Where man meets machine

Industrial terminology can be tricky if you’re not used to it. When it comes to electrical components, the abbreviations HMI and PLC are often seen. But what on earth is HMI? HMI stands for Human Machine Interface, which sounds like something out of a sci-fi movie but put simply, it’s the means by which a user interacts with and controls a machine.

The HMI is the part of the machine that handles the human-machine interaction and could be anything such as switches, keypads and touchscreens for example. In more complex systems, the HMI is normally computerized, making it a Human – Computer Interface. The term also applies to the software that is used to control the physical parts. When these interfaces are designed, they are done so with consideration for the ergonomics of use and how a person can use something comfortably and easily. This is also referred to as human factors engineering or usability engineering. For Electrical Control Components manufacturers, visit http://www.osmelectrical.com/.

Where man meets machine

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Including human factors into interface design uses tools which are developed from a knowledge of computer science, computer graphics, operating systems and programming languages. As most human-machine interfaces on computers are now using graphics, we refer to these as graphical user interfaces.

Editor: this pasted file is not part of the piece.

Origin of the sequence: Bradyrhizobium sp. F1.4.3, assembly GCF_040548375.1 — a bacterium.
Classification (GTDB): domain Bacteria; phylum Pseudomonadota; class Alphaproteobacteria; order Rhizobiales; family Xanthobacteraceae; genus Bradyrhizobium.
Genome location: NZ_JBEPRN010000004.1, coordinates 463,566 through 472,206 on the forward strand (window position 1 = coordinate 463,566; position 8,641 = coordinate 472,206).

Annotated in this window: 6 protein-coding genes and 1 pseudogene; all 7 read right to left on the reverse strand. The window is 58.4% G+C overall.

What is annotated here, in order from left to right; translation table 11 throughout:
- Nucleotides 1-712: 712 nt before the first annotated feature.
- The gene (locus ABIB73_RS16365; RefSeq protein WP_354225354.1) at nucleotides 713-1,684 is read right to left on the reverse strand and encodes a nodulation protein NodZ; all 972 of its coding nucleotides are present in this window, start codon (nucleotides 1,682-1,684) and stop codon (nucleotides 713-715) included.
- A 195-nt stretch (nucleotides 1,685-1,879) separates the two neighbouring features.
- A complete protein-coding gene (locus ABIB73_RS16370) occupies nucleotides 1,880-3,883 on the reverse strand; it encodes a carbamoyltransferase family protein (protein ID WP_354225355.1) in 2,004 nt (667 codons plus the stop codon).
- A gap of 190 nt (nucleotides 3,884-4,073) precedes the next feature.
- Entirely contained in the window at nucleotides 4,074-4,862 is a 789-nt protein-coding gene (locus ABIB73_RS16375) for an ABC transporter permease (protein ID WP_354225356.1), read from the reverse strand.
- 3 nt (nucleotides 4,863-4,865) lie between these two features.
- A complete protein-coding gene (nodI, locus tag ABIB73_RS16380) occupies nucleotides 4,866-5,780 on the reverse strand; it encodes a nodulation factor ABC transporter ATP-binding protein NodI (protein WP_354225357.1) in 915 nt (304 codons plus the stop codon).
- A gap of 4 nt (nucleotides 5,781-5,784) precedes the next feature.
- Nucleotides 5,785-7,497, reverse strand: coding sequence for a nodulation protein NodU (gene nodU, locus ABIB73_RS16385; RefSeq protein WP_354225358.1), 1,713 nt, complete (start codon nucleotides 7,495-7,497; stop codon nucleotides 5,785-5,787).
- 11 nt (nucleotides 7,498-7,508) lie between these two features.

Truly effective interfaces have the following qualities:

  • Clarity – the interface must avoid being ambiguous by making everything clear through its use of language, metaphors for visuals, flow and hierarchy.
  • Familiarity – certain elements must be instantly recognisable even for first time usage.
  • Concise – an interface can become stuffed with excess labeling in an attempt to over-clarify everything with a danger of having too many items on screen at one time. If it’s hard to find what you’re looking for, it becomes annoying and time-consuming. A great interface needs to be clear and concise together.
  • Consistent – an interface should be consistent across an application so users can recognise usage patterns.
  • Responsiveness – an effective interface should not feel slow or sluggish and so a good design would feed back information about what’s happening and whether the input is being processed successfully.
  • Kind – a helpful interface will not make life difficult for a user if they make an error but should provide advice on how to remedy the mistake.
  • Aesthetics – something doesn’t need to be pretty to be effective but why not make an experience more enjoyable. If it looks the business then users will be happier.
  • Efficiency – shortcuts and an easy to use slick design will both save time and time is money folks.

POLA is an abbreviation that will mean a lot to those designing such interfaces. It stands for the principle of least astonishment and is a general principle in the design of many different types of interfaces. The idea is that humans can only pay full attention to one thing at a time and therefore something unusual or novel should be minimized as much as possible.

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